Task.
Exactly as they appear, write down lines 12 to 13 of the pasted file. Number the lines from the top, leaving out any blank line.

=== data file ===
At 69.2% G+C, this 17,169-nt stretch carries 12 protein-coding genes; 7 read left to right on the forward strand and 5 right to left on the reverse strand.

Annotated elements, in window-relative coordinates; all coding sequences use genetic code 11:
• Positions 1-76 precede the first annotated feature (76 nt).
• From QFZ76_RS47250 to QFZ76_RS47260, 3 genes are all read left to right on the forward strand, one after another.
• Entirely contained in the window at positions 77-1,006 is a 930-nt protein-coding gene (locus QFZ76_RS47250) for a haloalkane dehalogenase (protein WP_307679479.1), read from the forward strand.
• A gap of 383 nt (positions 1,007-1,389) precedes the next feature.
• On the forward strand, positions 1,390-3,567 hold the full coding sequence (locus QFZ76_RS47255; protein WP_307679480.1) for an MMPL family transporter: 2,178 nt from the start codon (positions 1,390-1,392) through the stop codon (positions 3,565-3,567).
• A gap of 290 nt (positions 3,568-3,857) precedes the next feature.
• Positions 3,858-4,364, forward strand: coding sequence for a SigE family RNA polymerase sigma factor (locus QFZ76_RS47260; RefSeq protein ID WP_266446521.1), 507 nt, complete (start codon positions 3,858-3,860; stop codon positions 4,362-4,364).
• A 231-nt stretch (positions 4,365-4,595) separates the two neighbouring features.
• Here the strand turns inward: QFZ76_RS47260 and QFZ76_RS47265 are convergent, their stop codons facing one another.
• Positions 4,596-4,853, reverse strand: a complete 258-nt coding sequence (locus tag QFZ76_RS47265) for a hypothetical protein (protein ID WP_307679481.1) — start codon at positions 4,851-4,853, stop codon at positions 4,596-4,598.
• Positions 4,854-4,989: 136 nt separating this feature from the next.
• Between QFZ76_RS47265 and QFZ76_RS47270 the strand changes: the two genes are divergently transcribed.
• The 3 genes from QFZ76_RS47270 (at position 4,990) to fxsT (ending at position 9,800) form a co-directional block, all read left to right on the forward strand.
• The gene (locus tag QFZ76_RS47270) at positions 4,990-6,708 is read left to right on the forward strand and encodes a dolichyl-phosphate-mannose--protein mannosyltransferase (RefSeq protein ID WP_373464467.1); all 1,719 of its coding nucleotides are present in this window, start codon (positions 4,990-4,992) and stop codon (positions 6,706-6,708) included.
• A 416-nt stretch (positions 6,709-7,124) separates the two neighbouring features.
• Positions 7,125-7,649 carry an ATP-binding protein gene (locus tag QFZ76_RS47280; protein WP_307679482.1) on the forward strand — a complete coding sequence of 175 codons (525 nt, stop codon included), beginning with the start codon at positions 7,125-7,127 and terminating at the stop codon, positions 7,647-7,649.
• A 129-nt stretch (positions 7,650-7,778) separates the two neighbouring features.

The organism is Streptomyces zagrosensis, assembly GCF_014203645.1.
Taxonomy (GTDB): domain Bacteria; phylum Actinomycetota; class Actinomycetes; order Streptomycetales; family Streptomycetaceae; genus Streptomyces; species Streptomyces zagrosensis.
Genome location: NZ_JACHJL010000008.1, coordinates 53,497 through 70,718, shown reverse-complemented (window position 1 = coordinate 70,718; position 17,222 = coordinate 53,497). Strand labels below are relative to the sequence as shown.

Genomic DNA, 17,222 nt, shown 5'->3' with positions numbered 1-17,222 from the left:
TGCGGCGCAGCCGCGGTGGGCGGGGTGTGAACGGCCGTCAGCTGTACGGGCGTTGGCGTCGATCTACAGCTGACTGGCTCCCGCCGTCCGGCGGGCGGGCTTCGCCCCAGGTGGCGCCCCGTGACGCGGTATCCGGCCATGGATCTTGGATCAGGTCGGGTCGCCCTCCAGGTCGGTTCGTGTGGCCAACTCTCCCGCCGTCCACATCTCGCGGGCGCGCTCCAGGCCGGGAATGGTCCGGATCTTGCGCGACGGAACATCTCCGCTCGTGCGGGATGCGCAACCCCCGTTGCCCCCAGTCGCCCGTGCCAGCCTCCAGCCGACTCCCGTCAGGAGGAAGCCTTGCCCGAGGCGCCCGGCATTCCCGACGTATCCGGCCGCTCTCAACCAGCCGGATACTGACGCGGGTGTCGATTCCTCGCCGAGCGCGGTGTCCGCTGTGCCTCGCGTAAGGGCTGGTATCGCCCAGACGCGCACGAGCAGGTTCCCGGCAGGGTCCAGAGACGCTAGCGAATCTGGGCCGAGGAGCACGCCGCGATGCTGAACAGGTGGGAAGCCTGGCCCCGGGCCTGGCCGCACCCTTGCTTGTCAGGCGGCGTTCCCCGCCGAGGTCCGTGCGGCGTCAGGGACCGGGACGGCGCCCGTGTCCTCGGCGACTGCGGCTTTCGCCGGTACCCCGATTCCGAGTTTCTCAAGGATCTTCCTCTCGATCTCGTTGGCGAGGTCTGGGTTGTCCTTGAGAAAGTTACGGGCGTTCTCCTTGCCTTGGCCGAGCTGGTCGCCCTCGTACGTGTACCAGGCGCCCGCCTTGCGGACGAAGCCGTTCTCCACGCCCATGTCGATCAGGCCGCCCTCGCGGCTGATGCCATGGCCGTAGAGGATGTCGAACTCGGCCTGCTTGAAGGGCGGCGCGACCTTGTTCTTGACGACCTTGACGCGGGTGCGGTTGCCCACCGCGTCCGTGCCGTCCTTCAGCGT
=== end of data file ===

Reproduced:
• Positions 4,596-4,853, reverse strand: a complete 258-nt coding sequence (locus tag QFZ76_RS47265) for a hypothetical protein (protein ID WP_307679481.1) — start codon at positions 4,851-4,853, stop codon at positions 4,596-4,598.
• Positions 4,854-4,989: 136 nt separating this feature from the next.